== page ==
Brexit has caused no shortage of frustration for the UK since its formal implementation at the start of this year. From a row over sausage exports to confusion over who can enter the country, the process of disentangling the country from the continent has been arduous. Today, yet another wrinkle has surfaced in the ongoing saga: two major cell phone companies will begin charging roaming fees for customers in Europe again.
While previously the EU was not considered roaming for most cell phone providers, the new rules in place for the UK make it exempt from EU protections for cell phone users.
The EU “Roam Like at Home” rules went into effect in 2017. Those rules make it so that citizens of EU member states aren’t charged extra for data or cell phone usage when they’re roaming in Europe. These rules essentially eliminated all roaming charges for the entirety of Europe, making travel that much easier and simpler for Europeans.
A citizen from the UK could take a holiday to France and still browse their phone and call home without worrying about paying extra. Starting later this year, however, that will no longer be the case.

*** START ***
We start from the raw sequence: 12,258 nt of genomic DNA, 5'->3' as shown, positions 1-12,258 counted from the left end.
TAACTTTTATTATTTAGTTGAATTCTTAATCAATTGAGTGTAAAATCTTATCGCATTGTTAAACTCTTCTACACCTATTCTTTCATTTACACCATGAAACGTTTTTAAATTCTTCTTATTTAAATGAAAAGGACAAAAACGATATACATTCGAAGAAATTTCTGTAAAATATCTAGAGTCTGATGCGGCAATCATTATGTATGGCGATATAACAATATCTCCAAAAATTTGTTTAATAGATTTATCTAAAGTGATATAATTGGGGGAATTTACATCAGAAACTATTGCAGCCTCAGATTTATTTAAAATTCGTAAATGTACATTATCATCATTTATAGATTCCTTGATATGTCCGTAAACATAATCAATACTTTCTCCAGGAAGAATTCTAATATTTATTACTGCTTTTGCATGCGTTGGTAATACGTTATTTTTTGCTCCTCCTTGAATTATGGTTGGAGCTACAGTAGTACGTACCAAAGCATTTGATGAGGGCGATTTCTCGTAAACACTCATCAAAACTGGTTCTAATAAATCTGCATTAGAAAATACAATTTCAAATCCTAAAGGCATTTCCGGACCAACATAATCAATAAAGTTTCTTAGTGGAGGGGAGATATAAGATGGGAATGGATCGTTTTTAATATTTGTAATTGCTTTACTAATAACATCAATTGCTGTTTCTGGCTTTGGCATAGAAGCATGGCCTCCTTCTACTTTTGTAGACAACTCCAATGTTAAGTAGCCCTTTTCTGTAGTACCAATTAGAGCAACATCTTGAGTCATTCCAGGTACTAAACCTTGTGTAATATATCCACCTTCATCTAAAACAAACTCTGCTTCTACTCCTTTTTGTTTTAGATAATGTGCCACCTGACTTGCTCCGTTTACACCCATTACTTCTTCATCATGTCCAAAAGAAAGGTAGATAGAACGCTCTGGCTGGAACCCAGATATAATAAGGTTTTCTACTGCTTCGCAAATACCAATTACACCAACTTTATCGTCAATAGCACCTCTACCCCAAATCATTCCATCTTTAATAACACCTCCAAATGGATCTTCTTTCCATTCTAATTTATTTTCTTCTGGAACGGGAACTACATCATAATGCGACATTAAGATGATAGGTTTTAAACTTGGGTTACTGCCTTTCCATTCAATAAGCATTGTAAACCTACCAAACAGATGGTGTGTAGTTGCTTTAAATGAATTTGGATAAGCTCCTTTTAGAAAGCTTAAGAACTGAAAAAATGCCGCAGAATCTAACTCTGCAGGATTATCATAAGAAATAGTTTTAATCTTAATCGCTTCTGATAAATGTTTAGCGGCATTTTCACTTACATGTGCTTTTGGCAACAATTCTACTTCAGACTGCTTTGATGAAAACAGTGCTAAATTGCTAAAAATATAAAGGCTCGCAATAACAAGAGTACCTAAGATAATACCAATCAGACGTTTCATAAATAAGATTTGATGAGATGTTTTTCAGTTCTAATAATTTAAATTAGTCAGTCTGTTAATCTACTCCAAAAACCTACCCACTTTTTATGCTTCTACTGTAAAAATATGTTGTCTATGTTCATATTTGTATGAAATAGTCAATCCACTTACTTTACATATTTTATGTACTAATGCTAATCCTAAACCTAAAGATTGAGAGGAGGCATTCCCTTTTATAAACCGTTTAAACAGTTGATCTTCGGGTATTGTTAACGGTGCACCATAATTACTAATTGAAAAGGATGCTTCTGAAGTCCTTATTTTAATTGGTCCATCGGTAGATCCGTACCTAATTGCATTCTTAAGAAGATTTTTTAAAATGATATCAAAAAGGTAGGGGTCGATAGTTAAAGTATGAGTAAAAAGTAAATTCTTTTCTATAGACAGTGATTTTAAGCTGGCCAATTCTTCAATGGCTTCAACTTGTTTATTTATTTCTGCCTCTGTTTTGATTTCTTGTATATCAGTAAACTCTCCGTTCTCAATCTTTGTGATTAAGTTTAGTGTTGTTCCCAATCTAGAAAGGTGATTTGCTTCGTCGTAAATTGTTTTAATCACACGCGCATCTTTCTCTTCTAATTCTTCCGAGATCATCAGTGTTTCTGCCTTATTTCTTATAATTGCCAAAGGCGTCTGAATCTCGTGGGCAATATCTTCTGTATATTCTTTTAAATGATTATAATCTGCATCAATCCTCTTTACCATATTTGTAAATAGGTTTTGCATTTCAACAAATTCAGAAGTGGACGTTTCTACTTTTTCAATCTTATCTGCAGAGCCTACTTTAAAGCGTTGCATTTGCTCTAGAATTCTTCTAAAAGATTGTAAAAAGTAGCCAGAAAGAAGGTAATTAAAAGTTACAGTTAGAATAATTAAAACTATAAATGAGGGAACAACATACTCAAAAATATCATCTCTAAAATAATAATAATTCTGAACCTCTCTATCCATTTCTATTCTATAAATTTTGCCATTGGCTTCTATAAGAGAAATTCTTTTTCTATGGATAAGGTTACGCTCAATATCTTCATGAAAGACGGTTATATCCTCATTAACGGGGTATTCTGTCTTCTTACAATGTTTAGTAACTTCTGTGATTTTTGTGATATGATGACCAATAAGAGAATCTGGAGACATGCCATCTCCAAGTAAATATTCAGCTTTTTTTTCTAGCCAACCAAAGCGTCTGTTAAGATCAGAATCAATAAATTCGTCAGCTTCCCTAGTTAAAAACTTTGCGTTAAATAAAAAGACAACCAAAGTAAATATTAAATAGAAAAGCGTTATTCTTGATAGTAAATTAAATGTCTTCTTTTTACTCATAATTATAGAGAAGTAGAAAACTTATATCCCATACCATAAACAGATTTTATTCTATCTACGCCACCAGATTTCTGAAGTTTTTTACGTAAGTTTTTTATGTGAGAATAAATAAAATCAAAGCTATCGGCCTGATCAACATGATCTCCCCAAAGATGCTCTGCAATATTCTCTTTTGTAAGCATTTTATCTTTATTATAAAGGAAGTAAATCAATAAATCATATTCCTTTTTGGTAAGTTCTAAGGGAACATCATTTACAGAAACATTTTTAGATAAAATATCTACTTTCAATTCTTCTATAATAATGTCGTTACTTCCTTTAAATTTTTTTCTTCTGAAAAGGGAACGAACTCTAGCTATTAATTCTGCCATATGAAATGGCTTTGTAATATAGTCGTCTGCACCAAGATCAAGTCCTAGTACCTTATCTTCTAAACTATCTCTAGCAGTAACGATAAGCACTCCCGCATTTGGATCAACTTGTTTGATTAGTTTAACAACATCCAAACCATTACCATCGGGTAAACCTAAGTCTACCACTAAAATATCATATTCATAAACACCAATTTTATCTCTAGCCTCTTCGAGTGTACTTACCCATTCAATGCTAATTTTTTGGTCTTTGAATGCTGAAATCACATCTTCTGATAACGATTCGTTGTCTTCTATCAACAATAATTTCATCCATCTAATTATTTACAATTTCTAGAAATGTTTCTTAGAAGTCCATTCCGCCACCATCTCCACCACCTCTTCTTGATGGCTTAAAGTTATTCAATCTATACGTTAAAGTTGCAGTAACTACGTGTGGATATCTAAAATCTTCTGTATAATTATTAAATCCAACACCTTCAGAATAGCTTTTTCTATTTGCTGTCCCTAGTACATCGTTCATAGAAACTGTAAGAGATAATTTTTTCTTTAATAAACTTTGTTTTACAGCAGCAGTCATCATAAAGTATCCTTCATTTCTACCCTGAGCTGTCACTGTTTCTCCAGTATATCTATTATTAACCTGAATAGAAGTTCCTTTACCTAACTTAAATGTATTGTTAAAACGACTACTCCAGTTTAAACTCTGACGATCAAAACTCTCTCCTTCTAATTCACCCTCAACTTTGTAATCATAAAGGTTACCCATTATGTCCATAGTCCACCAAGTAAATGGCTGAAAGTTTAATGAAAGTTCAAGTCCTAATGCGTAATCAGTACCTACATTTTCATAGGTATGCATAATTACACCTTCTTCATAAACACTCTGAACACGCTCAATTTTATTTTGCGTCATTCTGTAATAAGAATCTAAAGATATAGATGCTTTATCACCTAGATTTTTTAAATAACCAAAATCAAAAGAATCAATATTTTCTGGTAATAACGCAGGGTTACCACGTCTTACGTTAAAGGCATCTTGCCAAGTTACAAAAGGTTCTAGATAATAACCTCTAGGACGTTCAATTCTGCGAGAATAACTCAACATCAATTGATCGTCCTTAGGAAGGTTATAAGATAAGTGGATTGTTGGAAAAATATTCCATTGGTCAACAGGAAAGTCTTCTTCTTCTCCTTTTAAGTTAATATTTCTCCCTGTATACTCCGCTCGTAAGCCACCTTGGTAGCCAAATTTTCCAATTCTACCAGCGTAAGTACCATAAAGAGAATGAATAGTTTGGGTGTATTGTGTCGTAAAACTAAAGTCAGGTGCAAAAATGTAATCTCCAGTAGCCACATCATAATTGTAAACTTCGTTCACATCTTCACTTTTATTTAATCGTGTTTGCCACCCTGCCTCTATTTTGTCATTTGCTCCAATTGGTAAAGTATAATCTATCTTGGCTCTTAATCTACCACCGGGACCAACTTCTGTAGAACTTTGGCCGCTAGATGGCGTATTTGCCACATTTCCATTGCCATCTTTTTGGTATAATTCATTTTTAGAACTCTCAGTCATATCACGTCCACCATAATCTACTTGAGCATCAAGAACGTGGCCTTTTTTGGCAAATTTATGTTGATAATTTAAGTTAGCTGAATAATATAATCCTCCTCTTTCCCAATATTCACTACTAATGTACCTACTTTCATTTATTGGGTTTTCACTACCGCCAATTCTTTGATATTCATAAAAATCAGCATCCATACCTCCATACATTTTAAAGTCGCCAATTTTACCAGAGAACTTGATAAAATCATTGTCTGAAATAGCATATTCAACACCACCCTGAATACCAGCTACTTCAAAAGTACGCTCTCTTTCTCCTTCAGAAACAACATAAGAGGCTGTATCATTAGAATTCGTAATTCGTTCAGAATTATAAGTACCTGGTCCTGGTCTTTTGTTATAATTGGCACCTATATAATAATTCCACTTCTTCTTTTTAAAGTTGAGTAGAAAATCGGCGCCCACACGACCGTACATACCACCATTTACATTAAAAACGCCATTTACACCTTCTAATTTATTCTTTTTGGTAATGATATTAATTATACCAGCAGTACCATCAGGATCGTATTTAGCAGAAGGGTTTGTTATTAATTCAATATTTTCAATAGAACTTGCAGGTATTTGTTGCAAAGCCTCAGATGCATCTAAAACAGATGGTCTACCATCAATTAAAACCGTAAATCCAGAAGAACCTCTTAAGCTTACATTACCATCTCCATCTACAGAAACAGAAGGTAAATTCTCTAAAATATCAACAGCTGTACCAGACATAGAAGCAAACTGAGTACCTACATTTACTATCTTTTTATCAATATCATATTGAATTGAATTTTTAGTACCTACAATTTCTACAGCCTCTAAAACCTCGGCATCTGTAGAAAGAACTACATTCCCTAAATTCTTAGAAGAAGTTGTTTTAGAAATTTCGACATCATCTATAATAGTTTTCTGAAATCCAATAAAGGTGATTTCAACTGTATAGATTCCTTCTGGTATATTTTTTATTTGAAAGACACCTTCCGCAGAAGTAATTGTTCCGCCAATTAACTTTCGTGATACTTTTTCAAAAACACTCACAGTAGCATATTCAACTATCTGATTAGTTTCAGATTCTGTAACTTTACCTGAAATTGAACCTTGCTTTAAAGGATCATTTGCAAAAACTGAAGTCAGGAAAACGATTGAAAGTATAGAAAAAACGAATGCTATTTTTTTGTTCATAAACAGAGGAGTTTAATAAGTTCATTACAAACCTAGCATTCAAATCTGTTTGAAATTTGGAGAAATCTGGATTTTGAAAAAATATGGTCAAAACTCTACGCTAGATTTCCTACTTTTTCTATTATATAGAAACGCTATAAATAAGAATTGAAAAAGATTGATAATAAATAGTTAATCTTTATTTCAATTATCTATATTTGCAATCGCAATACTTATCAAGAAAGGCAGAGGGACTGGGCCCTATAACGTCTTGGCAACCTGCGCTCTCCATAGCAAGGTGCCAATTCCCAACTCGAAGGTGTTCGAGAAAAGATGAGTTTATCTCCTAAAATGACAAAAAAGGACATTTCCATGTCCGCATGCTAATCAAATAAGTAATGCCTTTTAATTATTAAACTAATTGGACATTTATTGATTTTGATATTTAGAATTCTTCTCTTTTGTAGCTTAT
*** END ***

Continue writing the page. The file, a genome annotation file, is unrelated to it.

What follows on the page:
Customers of cell providers EE and O2 will soon be subjected to roaming charges once again. EE’s policy change will take effect in January of 2022, and will introduce a fee of two pounds per day for customers using their phones outside of the UK.
O2, meanwhile, will begin charging £3.50 per gigabyte for overages that occur while roaming.
The issue of cell phone roaming charges applying within the EU is only one aspect of the ongoing frustrations with Brexit. Other issues that have made new recently include a fight between the UK and the EU over the exporting of chilled meat products.
That particular fight was due to the UK’s desire to extend a grace period for shipping sausages and similar chilled meat products to Northern Ireland. While Northern Ireland is technically part of the UK, it shares a land border with Ireland, which is in the EU. This has resulted in a complicated arrangement for NI’s shipping, as it essentially treats its border with the rest of the UK as a hard border, and EU customs laws apply to shipments entering the country.
While the EU has backed off for now and extended the grace period another three months, the fight is just one facet of the ongoing confusion and unforeseen consequences that have followed Brexit.